In the late 1990s the CCAA began a controlled research project to further investigate the effectiveness of the exercise program in improving client functional mobility as compared to a nonexercising control group, and to further evaluate the feasibility of delivery through the home-care network. Clients were assessed in their homes before and after the 16-week intervention. Results suggest that the HSEP is beneficial in improving the physical and psychosocial well-being of this frail elderly population. Clients showed significant improvements in functional mobility, endurance, lower extremity strength, and confidence in performing daily activities without losing their balance or falling. Many clients reported that they felt better, had an improved outlook on life and could do things around their home more easily. Personal support workers reported increases in client energy levels and endurance. Thus, the HSEP has been demonstrated to be effective and can be successfully implemented through the home-care network.
In 2001, the Ontario Trillium Foundation awarded the CCAA a three-year grant to fund the dissemination of the HSEP in at least three areas of the province. The grant enabled the delivery of the HSEP to be carried out effectively through formal support service providers (Community Care Access Centres and home-care agencies).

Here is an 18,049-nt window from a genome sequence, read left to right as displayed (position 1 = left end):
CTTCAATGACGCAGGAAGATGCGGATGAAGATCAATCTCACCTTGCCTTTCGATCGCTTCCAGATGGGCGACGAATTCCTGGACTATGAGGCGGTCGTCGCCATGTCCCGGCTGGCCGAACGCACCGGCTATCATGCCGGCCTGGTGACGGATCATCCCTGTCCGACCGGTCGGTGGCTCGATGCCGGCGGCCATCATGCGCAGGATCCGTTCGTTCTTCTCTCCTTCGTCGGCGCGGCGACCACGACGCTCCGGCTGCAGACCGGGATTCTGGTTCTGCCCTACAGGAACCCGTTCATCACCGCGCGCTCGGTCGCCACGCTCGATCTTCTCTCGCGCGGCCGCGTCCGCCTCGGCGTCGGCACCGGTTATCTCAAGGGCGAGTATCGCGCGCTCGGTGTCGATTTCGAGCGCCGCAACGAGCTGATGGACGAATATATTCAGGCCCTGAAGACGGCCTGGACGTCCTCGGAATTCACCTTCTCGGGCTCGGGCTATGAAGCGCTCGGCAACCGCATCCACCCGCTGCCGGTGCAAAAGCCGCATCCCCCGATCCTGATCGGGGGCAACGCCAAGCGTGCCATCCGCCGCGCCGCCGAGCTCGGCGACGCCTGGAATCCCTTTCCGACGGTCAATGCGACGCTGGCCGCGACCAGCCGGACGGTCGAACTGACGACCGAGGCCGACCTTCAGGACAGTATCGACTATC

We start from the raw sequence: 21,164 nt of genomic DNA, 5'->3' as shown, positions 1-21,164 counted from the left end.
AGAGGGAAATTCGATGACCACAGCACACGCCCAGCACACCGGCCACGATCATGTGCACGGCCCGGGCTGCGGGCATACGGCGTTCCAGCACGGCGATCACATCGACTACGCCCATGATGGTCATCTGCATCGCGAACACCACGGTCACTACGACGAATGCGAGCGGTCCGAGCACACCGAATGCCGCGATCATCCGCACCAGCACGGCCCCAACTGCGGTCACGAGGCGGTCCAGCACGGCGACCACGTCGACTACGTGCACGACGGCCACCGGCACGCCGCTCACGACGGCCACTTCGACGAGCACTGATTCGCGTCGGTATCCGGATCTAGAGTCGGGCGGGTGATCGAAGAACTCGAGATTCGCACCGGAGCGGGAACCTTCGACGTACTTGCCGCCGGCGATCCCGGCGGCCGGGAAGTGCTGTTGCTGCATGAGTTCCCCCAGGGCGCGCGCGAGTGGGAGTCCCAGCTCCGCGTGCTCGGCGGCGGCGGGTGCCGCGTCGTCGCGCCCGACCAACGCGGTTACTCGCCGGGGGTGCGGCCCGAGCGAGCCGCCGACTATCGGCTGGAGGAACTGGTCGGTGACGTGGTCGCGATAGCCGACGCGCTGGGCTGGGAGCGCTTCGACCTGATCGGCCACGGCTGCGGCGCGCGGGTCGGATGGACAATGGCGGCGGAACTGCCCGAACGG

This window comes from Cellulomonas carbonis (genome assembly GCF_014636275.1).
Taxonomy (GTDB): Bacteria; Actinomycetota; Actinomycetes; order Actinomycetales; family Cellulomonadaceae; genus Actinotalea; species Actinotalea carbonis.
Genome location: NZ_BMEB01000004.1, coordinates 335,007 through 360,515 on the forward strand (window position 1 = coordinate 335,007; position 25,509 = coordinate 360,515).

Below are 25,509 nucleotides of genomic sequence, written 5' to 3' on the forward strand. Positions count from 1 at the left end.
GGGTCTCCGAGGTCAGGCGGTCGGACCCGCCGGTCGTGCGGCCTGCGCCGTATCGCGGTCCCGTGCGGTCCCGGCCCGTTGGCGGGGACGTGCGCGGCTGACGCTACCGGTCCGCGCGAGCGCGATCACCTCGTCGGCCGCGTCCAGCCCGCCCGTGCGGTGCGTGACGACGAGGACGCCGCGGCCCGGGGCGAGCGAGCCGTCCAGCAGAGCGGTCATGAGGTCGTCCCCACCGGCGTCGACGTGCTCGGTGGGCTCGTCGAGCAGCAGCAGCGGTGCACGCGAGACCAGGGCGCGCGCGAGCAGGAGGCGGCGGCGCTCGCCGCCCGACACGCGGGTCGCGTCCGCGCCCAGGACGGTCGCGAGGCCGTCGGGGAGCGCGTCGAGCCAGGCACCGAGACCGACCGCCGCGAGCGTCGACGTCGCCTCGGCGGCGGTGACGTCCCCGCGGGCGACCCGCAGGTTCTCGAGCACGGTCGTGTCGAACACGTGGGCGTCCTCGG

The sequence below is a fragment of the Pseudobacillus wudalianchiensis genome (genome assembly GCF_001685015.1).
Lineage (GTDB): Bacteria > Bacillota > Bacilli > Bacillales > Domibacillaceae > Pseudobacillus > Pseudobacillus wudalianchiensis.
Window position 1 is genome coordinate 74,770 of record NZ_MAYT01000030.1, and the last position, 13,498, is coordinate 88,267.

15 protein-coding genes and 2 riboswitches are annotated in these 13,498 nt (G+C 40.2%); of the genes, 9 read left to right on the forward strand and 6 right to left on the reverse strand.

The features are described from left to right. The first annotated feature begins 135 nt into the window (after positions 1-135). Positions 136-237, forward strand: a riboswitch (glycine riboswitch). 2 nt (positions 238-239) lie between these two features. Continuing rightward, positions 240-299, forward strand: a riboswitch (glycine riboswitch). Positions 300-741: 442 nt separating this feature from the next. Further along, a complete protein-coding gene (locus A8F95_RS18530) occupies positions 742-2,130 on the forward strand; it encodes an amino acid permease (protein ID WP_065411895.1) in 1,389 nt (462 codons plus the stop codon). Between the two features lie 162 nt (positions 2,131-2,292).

Implementation and Dissemination
In 2003, the Alberta Centre for Active Living partnered with the CCAA to disseminate the program across Alberta. Funding from the Alberta government also allowed healthy eating content to be added and the program to be offered to the health regions in a subsidized way.
Keeping elders functioning well in their own homes is considered the optimal course of action for individual life quality. Designed for home-care clients (older adults who already receive home-care services), HSEP is offered through community-health services and accessed by the regional health authorities. HSEP clients are frail, face declining mobility, and lead sedentary lifestyles. These older adults are often considered at risk for institutionalization—a traumatic and costly event.